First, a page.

Show some fucking respect
“The theme of ‘Mark of the Blade’ is a celebration of Whitechapel being together for ten years and the fans that support us no matter what,” states vocalist Phil Bozeman, and after just one exposure to the record’s 11 riveting tracks, a more fitting tribute is unimaginable. Pushing their sound forward with each successive release, the sextet has never allowed anyone outside of their ranks to dictate or influence the music they write. Mark of the Blade sees them remain true to their roots while making their most dramatic progression to date, the emphasis falling more on groove than blastbeat-driven death metal violence, as well as venturing into previously unexplored territory, both sonically and lyrically. “It’s the most dynamic record we’ve done, in the sense that one song can be very aggressive while the next one will be softer and sentimental,” guitarist Alex Wade asserts. “I think it’s great that we have opened up our sound to just write and play whatever we think sounds good. If it’s soft and has clean singing who cares as long as it’s a good song? I would rather do that than be closed-minded and stick to only the ‘extreme’ side of metal.”
“This record plainly states ‘this is who we are’,” Wade asserts. “We know we have fans that depend on us just as we depend on them, and this record displays that deep connection. In the end, that’s what it’s all about.”
HMA:What makes ‘Mark of the Blade’ unique?
Zach Householder: Well the most obvious thing that makes it a little more unique than the last few records is the involvement of clean singing and some more experimental writing without sound. This record isn’t just straight death metal.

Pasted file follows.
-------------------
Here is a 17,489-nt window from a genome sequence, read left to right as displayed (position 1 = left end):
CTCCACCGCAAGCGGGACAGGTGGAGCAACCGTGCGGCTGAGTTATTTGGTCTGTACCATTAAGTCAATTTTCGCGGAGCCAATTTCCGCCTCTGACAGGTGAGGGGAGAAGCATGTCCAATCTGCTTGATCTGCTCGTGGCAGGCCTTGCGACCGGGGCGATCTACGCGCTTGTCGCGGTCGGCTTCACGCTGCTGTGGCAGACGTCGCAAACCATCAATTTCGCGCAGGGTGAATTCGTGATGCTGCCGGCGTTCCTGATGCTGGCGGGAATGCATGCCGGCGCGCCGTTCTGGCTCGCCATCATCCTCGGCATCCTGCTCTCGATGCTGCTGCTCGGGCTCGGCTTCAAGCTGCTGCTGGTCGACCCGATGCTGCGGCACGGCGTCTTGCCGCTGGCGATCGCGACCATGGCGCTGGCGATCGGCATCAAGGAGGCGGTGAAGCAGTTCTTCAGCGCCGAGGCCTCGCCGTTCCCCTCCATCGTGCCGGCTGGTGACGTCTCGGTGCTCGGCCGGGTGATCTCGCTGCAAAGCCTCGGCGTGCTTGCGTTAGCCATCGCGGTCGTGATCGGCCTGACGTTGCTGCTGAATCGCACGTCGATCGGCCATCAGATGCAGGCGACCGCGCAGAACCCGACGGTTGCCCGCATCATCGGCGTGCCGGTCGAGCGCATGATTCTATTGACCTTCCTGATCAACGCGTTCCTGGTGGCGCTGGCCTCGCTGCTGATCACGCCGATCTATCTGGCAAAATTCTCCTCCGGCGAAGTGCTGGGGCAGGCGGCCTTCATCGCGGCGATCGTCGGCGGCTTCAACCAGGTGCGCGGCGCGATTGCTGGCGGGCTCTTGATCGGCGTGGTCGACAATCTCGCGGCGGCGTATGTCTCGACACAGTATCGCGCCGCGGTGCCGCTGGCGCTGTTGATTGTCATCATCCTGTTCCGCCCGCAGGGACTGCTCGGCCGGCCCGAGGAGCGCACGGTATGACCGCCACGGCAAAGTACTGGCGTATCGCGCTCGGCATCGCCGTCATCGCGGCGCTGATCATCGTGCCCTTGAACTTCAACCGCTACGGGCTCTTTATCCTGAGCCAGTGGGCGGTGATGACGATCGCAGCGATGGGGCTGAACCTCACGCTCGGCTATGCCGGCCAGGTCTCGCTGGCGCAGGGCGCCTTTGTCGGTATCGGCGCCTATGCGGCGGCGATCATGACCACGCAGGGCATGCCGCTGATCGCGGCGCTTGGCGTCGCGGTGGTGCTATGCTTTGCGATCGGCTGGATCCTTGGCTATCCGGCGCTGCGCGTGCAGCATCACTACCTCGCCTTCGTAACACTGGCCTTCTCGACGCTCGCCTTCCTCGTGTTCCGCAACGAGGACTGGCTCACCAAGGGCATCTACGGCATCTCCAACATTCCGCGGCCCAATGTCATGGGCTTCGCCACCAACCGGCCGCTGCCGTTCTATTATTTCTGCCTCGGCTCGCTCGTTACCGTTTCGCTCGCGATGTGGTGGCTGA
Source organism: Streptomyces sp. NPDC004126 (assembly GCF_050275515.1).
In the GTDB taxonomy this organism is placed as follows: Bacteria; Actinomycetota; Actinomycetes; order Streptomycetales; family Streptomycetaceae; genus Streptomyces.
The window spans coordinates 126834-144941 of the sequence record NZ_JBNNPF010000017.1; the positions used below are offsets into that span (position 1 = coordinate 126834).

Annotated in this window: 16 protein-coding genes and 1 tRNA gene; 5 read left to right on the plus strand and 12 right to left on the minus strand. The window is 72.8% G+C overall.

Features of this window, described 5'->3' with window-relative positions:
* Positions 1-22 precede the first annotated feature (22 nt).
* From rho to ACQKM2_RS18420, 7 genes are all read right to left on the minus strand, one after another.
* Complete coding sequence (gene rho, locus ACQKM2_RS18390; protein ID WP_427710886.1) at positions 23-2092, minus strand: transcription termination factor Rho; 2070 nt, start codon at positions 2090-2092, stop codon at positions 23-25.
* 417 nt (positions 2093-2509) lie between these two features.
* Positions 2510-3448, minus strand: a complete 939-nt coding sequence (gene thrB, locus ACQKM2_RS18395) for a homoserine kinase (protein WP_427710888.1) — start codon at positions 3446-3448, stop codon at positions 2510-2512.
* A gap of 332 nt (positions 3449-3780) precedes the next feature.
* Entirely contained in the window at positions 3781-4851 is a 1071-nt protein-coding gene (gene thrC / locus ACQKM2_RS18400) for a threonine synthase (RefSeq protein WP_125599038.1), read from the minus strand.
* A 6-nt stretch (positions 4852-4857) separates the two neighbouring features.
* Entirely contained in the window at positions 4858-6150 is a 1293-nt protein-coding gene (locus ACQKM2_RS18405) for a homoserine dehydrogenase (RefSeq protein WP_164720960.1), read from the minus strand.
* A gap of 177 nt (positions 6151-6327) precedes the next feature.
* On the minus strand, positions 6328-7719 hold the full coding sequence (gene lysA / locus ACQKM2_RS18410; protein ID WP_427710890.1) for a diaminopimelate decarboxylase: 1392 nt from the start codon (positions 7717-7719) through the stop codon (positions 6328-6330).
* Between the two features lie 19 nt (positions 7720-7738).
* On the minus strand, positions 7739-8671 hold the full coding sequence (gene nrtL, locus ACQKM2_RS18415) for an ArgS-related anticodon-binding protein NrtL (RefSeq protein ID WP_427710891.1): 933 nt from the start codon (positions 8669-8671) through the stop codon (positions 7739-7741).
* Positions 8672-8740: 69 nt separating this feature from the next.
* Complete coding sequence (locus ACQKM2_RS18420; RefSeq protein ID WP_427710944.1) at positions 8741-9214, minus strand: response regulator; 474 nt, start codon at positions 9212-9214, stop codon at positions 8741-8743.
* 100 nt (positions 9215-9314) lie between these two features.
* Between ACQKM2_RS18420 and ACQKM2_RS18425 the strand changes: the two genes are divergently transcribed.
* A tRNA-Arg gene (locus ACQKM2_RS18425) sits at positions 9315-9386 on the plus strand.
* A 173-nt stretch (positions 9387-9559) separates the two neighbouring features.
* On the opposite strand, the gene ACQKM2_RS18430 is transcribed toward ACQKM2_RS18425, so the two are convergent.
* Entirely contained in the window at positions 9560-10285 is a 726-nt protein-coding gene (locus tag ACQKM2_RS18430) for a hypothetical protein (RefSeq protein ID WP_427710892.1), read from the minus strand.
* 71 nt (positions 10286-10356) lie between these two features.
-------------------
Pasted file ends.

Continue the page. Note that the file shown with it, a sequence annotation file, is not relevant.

HMA: We have ‘Bring Me Home’ and ‘Decennium’ with clean vocals, what made take this direction?
ZH: As I stated before, we wanted to experiment and push forward with our sound. It seemed like a logical step and it didn’t sound forced or unnatural. The music is as accessible as it has always been.
HMA: You are often cited as being one of the artists that gave birth to deathcore. Would you agree with this statement?
ZH: I didn’t know what deathcore was until people started calling Whitechapel that years ago. I don’t really want to be remembered as a band that defined a sub-genre of a sub-genre.
HMA: Can you talk about the video track for ‘Elitist Ones’? Interesting lyrics “This is what we have become, A self-absorbed population of scum”. Is civilization likely to implode?
ZH: Who really knows? It could happen tomorrow or 10 years from now. Let’s just say I don’t have a lot of faith in humanity anymore. I don’t want to lose hope but it keeps happening no matter what.
HMA: Does the video symbolize the viciousness of our culture?
ZH: I honestly don’t know. We can’t afford videos and our label tries to help out as much as they can but videos are expensive. We literally shopped the video around to a few producers and picked the treatment we liked the best for be the price.
HMA: Lastly… Anti-religion is a prominent subject matter in Metal bands. I wanted to find out what is your take on this?
ZH: I think it’s a very exhausted avenue that bands still keep trying to take. I understand it’s a cool theme for metal but it’s time to try out different ideas and concepts.
Interview by Alex Milazzo – Copyright 2016 © Heavy Music Artwork. All rights reserved.